Mouled and Christmas in Tunisia
It is true that most of Tunisians do not show much concern for Christmas, yet there are some others who have started to be interested in celebrating such festivity like they do in the Mouled..
Some of them decide to stay at home and celebrate Christmas with friends and family members. They buy Christmas trees, gifts for the kids, chocolates, Santa Claus Dolls and so on.
This feast is also celebrated in some places like Jerba and in some churches like the Cathedral of St. Vincent de Paul in Tunis.
The Santa Claus in Jerba
A concert held on December, 17 in the Cathedral of Tunis
This dish has become an expensive dish. The lower class in Tunisia cannot afford to buy the ingredients which may reach 70 dinars (almost 30 $).
So it has become a habit used by the middle and upper class who compete to exhibit their decorated bowls. If we go back to 1864, we will find out that Asidat zgouzou used to be a food prepared only by the poor. In that year, Tunisians suffered from revolution, poverty and famine. In order not to starve to death, the poor cooked the Aleppo Pine that year.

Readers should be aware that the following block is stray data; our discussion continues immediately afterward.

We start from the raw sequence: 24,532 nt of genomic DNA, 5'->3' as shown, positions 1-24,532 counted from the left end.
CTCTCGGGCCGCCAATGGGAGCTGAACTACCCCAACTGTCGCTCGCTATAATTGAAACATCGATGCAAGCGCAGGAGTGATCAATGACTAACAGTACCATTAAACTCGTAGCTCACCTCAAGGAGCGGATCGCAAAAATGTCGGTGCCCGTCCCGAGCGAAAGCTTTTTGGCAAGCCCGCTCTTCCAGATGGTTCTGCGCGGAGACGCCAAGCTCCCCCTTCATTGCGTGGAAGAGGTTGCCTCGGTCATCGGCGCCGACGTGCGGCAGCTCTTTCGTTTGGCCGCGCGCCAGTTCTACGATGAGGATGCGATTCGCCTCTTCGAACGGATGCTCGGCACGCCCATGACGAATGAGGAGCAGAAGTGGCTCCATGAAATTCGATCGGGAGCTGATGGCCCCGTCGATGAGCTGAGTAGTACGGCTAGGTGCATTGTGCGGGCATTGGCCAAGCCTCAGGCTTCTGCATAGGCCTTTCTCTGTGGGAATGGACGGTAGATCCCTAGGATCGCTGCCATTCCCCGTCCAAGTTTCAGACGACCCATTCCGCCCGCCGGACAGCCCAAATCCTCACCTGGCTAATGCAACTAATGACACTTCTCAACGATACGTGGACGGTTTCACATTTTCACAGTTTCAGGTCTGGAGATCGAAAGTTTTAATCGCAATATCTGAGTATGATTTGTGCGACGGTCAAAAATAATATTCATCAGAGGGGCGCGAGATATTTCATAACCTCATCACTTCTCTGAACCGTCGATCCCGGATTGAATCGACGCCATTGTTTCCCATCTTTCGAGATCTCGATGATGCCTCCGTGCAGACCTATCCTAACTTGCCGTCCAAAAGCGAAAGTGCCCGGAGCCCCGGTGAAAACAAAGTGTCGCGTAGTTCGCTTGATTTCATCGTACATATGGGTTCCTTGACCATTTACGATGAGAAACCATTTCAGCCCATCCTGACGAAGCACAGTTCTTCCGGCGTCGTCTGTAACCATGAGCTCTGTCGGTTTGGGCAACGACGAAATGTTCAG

In fact, the use of Aleppo Pine throughout history shows the absurdity of some aspects in life.
Aleppo dessert from a dish of the poor to a sign of extravagance.
Wealth and poverty are socially constructed concepts.